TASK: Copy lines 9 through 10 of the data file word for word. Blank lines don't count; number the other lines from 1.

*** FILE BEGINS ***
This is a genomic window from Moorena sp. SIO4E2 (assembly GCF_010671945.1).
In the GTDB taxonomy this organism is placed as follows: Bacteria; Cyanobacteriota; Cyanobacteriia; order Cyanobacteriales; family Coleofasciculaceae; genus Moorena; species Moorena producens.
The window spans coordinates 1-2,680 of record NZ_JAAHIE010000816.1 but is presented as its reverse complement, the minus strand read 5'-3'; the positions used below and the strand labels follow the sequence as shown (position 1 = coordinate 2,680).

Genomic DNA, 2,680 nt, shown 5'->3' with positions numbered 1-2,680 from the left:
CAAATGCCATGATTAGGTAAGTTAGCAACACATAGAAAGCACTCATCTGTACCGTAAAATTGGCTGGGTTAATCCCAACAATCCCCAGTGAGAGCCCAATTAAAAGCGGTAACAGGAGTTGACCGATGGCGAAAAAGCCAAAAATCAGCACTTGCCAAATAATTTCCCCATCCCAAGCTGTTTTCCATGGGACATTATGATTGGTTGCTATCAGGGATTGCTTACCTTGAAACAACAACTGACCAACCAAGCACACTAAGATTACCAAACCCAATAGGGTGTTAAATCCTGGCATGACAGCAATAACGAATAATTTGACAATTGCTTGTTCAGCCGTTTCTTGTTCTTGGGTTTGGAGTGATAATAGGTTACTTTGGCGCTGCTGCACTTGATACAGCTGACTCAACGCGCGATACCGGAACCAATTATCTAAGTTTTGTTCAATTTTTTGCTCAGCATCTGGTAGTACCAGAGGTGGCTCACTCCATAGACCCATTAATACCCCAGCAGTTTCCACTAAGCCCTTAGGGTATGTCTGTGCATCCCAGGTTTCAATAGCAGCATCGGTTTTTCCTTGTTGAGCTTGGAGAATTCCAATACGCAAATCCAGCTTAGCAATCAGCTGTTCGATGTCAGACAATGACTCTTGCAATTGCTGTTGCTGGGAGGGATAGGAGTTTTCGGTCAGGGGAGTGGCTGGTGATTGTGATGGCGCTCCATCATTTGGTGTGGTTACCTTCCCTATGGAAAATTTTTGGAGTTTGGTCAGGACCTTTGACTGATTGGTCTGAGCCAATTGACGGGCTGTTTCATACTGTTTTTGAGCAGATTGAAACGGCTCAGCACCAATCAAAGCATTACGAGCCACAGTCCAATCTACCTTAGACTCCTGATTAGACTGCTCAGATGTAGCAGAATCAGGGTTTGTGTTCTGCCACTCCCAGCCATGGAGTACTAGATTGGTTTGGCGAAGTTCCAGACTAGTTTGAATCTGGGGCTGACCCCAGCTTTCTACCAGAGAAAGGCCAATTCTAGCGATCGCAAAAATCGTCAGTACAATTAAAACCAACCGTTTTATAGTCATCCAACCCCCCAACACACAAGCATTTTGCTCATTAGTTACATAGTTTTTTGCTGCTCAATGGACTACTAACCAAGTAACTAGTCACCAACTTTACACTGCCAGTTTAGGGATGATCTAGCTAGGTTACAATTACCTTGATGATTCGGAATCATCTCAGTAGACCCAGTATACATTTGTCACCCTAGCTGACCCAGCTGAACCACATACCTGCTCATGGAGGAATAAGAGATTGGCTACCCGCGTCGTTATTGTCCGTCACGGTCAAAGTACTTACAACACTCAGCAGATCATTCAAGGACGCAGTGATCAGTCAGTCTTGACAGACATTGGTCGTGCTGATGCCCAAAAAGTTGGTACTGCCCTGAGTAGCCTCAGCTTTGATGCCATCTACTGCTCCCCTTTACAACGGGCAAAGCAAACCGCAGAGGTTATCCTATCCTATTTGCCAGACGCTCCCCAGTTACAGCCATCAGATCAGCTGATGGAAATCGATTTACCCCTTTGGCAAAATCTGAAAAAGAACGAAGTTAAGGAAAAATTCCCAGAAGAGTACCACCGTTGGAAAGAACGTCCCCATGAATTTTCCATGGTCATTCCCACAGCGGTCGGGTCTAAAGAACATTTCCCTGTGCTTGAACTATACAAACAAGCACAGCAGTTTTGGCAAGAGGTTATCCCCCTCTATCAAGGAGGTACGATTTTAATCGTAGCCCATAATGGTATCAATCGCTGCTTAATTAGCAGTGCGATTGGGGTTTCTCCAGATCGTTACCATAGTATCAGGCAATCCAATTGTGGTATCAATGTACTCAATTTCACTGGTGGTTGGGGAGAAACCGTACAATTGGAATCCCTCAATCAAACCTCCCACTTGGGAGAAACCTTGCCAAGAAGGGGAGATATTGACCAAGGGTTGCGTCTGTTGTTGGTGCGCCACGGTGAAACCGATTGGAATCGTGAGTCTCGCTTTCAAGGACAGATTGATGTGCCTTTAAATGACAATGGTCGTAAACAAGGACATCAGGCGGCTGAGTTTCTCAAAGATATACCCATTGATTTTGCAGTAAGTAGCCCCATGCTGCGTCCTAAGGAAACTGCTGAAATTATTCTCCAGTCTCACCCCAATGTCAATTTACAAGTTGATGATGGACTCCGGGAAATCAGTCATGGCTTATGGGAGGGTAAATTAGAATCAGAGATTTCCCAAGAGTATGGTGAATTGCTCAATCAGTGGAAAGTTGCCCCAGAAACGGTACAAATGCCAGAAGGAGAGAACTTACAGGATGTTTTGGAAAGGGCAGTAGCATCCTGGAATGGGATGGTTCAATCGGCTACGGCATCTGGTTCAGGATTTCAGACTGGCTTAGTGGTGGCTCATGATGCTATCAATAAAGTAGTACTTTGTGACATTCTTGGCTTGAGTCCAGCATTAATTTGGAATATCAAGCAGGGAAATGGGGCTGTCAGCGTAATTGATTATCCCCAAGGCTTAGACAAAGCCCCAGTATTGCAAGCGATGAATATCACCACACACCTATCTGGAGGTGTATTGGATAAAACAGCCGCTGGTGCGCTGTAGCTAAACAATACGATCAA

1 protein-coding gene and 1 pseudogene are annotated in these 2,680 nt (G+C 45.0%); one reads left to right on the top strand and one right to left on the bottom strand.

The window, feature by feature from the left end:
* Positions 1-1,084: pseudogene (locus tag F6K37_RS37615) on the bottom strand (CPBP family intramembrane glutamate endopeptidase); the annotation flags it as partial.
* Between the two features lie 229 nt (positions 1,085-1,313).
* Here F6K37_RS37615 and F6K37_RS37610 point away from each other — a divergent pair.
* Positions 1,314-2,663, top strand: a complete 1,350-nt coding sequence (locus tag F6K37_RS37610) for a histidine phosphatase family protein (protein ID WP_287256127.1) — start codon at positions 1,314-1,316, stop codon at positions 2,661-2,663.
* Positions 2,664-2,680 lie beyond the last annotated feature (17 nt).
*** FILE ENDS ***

* Between the two features lie 229 nt (positions 1,085-1,313).
* Here F6K37_RS37615 and F6K37_RS37610 point away from each other — a divergent pair.